The core of The Coiled Spring consists of six chapters, two on each of fruit flies, vertebrates, and plants. The first chapter in each pair covers the determination of the primary axes in embryos (how animals initialise their anterior/posterior and dorsal/ventral structure, and plants their apical/basal and radial patterning). The second looks at the formation of appendages — wings and eyes in flies, limbs and eyes in vertebrates, and flowers and leaves in plants. Bier makes no attempt to be systematic here, instead using a few detailed examples to explain the basic mechanisms involved — division into increasingly specialised domains, morphogens and induction, autoactivation, mutual inhibition, and so forth.
The details in all of this are superficially intimidating, with lots of strange gene names (sonic hedgehog, pax6, agamous, and so forth) and other specialised terminology (mesoderm and ectoderm and endoderm, organizers and neuroblasts, marginal zones and meristems, and so forth). But the key ideas are not that difficult and they are explained multiple times in different contexts. In addition to an overall glossary, lists of key terms and important genes accompany each chapter. The Coiled Spring also has exceptionally clear colour diagrams (as well as a couple of pages with small photos from actual experiments). Bier has a fondness for analogies with household electronics, which are interesting if not always helpful. He also includes almost a score of "bioboxes", with a page or two on the careers of key biologists involved with developmental biology; these are professional rather than personal.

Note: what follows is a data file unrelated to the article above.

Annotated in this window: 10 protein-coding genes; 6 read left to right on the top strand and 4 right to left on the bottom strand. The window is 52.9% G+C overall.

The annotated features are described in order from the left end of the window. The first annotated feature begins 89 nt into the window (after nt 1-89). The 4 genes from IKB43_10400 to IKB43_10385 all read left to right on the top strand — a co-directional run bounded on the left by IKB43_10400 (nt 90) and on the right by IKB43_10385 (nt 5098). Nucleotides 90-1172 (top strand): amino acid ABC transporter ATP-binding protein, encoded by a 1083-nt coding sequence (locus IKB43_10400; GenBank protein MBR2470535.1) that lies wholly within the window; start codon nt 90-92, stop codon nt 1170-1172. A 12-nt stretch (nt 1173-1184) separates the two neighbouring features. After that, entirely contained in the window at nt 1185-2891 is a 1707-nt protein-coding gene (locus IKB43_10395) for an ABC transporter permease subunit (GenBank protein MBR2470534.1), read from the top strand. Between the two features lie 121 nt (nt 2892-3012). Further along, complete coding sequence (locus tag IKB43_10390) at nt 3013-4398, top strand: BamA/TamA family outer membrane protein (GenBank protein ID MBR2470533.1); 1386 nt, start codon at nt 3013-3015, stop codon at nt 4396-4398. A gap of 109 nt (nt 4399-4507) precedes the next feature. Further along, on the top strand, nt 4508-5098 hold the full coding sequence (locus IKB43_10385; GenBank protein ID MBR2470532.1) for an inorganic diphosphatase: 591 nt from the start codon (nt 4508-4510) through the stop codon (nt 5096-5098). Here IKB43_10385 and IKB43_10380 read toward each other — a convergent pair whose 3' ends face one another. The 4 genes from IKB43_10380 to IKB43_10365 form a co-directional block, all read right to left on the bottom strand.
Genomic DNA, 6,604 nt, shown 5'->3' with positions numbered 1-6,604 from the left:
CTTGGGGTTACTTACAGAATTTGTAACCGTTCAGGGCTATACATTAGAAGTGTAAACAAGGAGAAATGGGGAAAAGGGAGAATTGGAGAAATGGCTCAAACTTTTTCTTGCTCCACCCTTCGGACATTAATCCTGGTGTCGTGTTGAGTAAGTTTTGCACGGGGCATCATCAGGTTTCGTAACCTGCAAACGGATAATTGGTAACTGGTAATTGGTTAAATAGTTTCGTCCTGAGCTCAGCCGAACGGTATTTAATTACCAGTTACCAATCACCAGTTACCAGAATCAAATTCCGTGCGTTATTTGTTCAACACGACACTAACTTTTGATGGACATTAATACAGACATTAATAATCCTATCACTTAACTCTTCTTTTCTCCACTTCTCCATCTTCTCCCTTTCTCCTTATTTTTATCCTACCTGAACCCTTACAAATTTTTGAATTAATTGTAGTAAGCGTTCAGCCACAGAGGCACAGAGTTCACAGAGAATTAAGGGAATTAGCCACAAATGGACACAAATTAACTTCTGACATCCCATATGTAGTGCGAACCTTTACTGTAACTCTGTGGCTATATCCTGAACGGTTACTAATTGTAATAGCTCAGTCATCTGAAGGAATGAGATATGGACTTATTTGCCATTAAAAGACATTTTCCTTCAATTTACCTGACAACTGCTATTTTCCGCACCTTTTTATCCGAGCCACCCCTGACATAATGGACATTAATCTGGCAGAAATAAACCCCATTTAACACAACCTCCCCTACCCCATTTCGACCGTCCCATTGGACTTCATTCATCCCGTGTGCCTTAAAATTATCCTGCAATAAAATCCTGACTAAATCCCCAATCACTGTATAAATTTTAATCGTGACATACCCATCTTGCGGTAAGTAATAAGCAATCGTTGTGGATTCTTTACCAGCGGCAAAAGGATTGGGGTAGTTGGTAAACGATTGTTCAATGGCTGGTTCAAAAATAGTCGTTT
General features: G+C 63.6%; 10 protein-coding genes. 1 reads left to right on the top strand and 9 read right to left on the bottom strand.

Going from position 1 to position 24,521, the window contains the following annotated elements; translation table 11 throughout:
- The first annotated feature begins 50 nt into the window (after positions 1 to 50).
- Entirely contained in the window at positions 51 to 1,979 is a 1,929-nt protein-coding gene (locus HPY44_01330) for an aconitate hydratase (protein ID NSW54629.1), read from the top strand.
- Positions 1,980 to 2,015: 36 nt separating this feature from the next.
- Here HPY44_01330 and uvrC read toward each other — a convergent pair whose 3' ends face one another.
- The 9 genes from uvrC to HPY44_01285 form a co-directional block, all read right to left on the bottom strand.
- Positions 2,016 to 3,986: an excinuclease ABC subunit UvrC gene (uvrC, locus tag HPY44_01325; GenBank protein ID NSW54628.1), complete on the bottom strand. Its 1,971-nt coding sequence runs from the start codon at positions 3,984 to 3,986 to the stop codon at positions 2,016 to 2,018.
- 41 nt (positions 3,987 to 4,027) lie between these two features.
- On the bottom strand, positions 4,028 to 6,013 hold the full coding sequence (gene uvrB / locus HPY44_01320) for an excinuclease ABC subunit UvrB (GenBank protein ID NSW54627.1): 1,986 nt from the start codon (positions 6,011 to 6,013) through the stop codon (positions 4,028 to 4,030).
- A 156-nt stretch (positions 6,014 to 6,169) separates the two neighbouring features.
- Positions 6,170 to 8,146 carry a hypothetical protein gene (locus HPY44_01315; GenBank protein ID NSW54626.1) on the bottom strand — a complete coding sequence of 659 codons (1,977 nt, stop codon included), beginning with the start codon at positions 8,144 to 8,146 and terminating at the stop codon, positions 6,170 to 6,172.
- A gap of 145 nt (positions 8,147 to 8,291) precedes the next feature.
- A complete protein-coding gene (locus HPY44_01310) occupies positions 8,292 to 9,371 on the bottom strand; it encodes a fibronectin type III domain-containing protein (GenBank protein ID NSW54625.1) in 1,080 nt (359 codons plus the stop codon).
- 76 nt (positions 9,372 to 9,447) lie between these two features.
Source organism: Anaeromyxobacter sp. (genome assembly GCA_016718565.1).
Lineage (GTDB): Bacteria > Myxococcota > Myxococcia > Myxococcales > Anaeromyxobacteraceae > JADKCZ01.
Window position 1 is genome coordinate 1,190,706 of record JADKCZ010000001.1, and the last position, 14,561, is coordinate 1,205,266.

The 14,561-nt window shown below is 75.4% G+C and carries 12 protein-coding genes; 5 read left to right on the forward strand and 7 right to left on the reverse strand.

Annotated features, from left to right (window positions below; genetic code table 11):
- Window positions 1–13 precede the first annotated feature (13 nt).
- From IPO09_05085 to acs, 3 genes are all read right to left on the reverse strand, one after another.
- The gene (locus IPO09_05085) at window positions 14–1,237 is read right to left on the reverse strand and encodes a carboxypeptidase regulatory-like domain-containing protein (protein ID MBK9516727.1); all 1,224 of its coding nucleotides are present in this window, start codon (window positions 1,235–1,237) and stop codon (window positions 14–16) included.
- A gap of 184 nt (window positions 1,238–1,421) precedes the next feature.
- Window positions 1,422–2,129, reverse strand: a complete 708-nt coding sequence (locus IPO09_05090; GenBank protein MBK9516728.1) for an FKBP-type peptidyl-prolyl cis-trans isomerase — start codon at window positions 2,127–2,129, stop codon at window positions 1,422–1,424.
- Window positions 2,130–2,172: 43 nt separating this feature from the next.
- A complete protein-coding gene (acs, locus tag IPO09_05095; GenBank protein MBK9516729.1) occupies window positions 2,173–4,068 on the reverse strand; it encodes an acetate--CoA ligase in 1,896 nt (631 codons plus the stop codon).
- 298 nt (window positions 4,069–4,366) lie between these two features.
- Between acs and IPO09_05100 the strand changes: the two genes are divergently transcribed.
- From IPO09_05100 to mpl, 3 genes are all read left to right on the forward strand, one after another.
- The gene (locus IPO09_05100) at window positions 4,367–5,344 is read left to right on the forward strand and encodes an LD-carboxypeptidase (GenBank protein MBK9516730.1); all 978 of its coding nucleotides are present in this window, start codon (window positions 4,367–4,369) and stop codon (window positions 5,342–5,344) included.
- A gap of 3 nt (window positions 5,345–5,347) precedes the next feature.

The Coiled Spring doesn't look at all at later stages of development, but it does cover the fascinating evolutionary angle in some depth. Vertebrates and invertebrates share a common developmental inheritance — only a decade ago it was discovered that some vertebrate homeotic genes can even substitute for fly ones! And from a comparative analysis we can deduce that their last common ancestor probably had "a well defined head and tail", "repeated segments", "basic tissues types", "some kind of appendages or outgrowths", and "a light sensitive organ". There are also connections between plant and animal development, though these may result more from general constraints on the mechanisms available rather than direct common descent.
A final chapter looks at some of the broader implications of advances in genetics and developmental biology. Health and medical improvements are what spring to mind, but Bier stresses the effects on agriculture and other forms of plant production (and he gives his own take on genetically modified organisms). Heading more towards science fiction, he considers the possibilities of Jurassic Park style revivals, crossing species, and targeted evolution.